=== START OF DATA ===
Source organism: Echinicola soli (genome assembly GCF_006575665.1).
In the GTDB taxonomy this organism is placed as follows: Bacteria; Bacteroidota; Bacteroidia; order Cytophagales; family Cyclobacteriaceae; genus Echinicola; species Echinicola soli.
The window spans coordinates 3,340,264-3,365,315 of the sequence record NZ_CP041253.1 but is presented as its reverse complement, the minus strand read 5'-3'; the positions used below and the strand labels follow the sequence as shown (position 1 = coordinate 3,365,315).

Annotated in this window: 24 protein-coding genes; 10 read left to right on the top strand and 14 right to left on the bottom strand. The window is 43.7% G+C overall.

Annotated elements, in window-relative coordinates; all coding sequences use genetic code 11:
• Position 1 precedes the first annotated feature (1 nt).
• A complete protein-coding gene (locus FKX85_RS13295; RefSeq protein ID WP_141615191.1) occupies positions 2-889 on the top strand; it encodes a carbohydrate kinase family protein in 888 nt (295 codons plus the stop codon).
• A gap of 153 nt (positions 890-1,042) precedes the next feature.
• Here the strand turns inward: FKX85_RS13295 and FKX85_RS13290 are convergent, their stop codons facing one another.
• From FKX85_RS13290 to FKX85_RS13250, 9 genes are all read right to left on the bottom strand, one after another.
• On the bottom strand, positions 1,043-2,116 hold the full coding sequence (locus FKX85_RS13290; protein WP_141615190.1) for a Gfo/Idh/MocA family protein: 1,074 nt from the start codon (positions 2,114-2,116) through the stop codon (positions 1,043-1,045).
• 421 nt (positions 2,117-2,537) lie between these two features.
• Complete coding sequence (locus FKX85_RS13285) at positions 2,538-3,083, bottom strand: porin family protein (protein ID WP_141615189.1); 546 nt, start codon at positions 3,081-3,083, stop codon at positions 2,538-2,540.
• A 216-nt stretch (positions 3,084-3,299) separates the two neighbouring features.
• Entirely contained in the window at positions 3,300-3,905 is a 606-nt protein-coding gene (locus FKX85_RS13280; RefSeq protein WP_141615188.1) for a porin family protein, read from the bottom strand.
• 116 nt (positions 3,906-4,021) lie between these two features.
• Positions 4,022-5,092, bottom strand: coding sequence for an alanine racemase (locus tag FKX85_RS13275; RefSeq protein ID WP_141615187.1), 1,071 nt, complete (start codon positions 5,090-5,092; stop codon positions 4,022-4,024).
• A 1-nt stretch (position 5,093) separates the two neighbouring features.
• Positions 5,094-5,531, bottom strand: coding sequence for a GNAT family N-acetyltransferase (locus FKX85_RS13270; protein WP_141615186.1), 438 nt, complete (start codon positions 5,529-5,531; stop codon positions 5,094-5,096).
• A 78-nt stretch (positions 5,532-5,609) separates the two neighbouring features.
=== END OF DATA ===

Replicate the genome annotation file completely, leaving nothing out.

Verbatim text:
Source organism: Echinicola soli (genome assembly GCF_006575665.1).
In the GTDB taxonomy this organism is placed as follows: Bacteria; Bacteroidota; Bacteroidia; order Cytophagales; family Cyclobacteriaceae; genus Echinicola; species Echinicola soli.
The window spans coordinates 3,340,264-3,365,315 of the sequence record NZ_CP041253.1 but is presented as its reverse complement, the minus strand read 5'-3'; the positions used below and the strand labels follow the sequence as shown (position 1 = coordinate 3,365,315).

Annotated in this window: 24 protein-coding genes; 10 read left to right on the top strand and 14 right to left on the bottom strand. The window is 43.7% G+C overall.

Annotated elements, in window-relative coordinates; all coding sequences use genetic code 11:
• Position 1 precedes the first annotated feature (1 nt).
• A complete protein-coding gene (locus FKX85_RS13295; RefSeq protein ID WP_141615191.1) occupies positions 2-889 on the top strand; it encodes a carbohydrate kinase family protein in 888 nt (295 codons plus the stop codon).
• A gap of 153 nt (positions 890-1,042) precedes the next feature.
• Here the strand turns inward: FKX85_RS13295 and FKX85_RS13290 are convergent, their stop codons facing one another.
• From FKX85_RS13290 to FKX85_RS13250, 9 genes are all read right to left on the bottom strand, one after another.
• On the bottom strand, positions 1,043-2,116 hold the full coding sequence (locus FKX85_RS13290; protein WP_141615190.1) for a Gfo/Idh/MocA family protein: 1,074 nt from the start codon (positions 2,114-2,116) through the stop codon (positions 1,043-1,045).
• 421 nt (positions 2,117-2,537) lie between these two features.
• Complete coding sequence (locus FKX85_RS13285) at positions 2,538-3,083, bottom strand: porin family protein (protein ID WP_141615189.1); 546 nt, start codon at positions 3,081-3,083, stop codon at positions 2,538-2,540.
• A 216-nt stretch (positions 3,084-3,299) separates the two neighbouring features.
• Entirely contained in the window at positions 3,300-3,905 is a 606-nt protein-coding gene (locus FKX85_RS13280; RefSeq protein WP_141615188.1) for a porin family protein, read from the bottom strand.
• 116 nt (positions 3,906-4,021) lie between these two features.
• Positions 4,022-5,092, bottom strand: coding sequence for an alanine racemase (locus tag FKX85_RS13275; RefSeq protein ID WP_141615187.1), 1,071 nt, complete (start codon positions 5,090-5,092; stop codon positions 4,022-4,024).
• A 1-nt stretch (position 5,093) separates the two neighbouring features.
• Positions 5,094-5,531, bottom strand: coding sequence for a GNAT family N-acetyltransferase (locus FKX85_RS13270; protein WP_141615186.1), 438 nt, complete (start codon positions 5,529-5,531; stop codon positions 5,094-5,096).
• A 78-nt stretch (positions 5,532-5,609) separates the two neighbouring features.